The next day at Thanksgiving, things went well as they normally did. We sat at the children’s table as my mother and grandfather could be heard laughing above the buzz of conversation of the large group assembled around my grandmother’s dinning room table. We were excited to be together, all dressed up, enjoying a delicious meal, with little mention of the horrible event that had taken place just a short distance away.
As the days passed and we returned to our home in Virginia, I couldn’t stop thinking about what had happened to Cynthia and Linda. Two sisters, the exact ages of my sister and myself, who were dressed up and cared for much the same way we were. I imagined them as their aunt told them to lie down before going to school that morning, and then walked up to each one and shot them in the head. Did they see her coming? Did the second victim see her sister being shot and then see her aunt coming for her? The horror of the event felt like gunshot wounds to my spirit, as the pain and terror jabbed me in quick gut-wrenching emotional thrusts.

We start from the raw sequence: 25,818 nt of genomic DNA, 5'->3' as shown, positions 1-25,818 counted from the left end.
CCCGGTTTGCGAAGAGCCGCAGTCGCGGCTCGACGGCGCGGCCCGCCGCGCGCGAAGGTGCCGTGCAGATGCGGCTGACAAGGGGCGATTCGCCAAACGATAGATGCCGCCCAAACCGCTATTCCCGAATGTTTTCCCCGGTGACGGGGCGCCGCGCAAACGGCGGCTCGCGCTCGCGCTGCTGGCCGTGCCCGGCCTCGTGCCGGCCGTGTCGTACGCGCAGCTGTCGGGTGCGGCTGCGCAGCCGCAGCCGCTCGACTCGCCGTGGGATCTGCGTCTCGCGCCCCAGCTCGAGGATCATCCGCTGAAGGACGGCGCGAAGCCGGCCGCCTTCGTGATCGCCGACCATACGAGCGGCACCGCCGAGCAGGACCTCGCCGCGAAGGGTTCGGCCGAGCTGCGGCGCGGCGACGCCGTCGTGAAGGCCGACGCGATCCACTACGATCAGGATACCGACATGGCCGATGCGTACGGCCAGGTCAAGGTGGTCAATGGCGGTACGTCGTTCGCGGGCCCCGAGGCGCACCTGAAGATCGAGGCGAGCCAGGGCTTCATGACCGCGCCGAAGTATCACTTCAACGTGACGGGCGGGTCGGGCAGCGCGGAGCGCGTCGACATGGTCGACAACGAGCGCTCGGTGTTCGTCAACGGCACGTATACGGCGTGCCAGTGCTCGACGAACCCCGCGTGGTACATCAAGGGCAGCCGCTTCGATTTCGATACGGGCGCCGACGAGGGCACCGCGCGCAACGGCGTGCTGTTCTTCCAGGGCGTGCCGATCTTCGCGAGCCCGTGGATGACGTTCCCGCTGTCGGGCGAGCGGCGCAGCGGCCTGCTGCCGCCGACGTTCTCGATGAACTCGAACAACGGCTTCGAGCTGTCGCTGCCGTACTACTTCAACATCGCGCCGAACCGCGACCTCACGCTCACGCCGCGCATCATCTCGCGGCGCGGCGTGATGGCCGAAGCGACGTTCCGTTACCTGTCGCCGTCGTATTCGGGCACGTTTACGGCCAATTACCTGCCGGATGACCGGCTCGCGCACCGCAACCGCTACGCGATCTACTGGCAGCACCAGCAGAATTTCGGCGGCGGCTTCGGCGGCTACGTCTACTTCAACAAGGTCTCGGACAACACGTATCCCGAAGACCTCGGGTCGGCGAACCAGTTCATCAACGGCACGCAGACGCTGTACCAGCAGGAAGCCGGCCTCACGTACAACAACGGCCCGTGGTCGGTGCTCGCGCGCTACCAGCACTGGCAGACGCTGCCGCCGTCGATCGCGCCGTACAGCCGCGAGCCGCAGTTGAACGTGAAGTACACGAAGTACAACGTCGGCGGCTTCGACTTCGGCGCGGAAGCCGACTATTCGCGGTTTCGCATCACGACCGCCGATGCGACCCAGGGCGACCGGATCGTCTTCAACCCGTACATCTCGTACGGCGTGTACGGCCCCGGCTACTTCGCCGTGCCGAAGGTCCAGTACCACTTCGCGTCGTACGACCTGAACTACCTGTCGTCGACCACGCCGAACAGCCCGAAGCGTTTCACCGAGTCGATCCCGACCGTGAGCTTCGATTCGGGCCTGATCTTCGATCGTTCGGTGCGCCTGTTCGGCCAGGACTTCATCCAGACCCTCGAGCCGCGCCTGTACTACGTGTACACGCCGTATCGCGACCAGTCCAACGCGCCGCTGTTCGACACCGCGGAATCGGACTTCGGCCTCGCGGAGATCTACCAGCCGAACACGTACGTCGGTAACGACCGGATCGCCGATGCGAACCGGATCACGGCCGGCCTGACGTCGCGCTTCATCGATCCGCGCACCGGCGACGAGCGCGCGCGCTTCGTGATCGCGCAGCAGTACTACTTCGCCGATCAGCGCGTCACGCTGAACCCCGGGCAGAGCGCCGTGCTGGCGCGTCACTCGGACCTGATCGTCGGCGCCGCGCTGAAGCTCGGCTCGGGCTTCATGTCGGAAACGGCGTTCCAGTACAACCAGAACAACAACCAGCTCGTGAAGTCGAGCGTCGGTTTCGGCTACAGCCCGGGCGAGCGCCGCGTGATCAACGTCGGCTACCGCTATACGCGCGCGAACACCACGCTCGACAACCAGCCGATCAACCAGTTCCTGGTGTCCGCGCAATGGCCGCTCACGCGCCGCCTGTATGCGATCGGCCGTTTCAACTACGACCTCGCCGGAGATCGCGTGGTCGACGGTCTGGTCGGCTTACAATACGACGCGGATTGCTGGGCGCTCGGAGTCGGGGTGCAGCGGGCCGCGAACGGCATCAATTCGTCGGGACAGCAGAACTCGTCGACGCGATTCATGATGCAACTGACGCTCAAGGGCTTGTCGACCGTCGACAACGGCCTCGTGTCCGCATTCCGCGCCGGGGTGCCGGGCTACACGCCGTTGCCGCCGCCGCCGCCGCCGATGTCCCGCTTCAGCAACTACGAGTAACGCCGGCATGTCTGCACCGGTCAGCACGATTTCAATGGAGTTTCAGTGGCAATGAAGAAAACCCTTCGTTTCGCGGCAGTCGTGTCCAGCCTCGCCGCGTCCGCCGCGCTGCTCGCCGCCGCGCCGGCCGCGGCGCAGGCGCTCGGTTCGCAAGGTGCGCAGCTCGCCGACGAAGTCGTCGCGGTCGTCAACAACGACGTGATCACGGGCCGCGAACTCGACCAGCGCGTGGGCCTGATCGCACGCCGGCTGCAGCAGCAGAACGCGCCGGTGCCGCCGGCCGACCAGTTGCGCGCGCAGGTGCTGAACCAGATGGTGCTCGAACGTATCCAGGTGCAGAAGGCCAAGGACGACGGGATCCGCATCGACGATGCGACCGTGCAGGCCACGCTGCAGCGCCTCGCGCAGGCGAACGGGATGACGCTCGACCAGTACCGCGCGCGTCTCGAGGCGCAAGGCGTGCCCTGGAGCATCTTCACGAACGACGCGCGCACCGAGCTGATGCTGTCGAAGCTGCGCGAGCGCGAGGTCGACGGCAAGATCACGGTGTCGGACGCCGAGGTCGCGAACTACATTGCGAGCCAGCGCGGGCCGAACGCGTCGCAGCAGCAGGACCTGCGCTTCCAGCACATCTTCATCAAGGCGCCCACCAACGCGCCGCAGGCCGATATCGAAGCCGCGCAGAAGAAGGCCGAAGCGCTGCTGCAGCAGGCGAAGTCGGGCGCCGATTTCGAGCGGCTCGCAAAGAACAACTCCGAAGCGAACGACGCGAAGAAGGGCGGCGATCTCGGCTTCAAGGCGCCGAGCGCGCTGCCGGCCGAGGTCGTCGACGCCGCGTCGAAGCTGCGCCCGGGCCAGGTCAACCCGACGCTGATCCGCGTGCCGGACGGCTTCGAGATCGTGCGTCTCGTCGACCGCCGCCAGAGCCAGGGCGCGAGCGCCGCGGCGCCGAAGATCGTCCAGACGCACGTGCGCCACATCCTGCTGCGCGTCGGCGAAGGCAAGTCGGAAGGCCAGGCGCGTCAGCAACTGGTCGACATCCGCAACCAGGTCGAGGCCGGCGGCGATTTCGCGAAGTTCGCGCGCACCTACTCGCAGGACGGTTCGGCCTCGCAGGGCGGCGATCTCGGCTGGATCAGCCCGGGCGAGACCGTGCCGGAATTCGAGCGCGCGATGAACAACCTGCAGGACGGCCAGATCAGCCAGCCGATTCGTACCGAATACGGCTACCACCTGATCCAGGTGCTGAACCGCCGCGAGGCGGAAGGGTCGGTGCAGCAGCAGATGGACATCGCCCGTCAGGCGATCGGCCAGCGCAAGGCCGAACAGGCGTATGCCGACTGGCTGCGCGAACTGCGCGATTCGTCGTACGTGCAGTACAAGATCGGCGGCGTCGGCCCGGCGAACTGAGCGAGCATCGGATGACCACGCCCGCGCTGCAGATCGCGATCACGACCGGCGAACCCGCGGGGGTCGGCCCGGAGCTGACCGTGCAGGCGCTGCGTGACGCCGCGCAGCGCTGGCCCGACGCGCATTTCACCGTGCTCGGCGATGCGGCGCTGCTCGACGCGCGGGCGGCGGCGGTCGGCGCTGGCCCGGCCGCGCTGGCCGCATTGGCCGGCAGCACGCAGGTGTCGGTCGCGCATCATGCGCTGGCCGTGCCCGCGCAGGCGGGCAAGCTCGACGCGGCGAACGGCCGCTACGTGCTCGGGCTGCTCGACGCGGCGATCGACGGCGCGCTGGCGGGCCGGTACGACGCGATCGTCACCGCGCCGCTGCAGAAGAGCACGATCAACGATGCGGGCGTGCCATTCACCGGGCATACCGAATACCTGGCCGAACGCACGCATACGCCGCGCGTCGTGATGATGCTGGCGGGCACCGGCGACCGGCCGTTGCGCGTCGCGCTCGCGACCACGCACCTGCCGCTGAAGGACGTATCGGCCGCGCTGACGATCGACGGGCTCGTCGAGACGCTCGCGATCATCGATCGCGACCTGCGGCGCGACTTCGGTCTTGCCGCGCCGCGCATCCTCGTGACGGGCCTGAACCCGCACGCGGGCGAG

The community newspaper in Batavia ran the story on the front page the next week with the headline, “Thanksgiving A Day of Grief in Batavia.” On the society page, my grandmother had given them a write-up of her Thanksgiving get-together. She listed her guests with proper titles, Mr. and Mrs. and children, Col. and Mrs., without identifying them as family members, as if she were leading readers to believe she had important people from across the country coming to join her at her home.
As the years passed, I didn’t think much about our family Thanksgiving get-togethers in Batavia, as my memories faded into a vague recollection of events. I can’t say the same for the memory of what happened to Cynthia and Linda Hitt, however. To this day I feel horrified as I clearly imagine two young girls lying dead in their beds with gun shot wounds to their heads.
Source: The Clermont Sun Newspaper, Dec. 2, 1965, copied from microfilm at Batavia, Ohio, branch of the Clermont County Public Library.
Copyright Kathleen Pfeiffer. Contact the author to obtain permission for republication.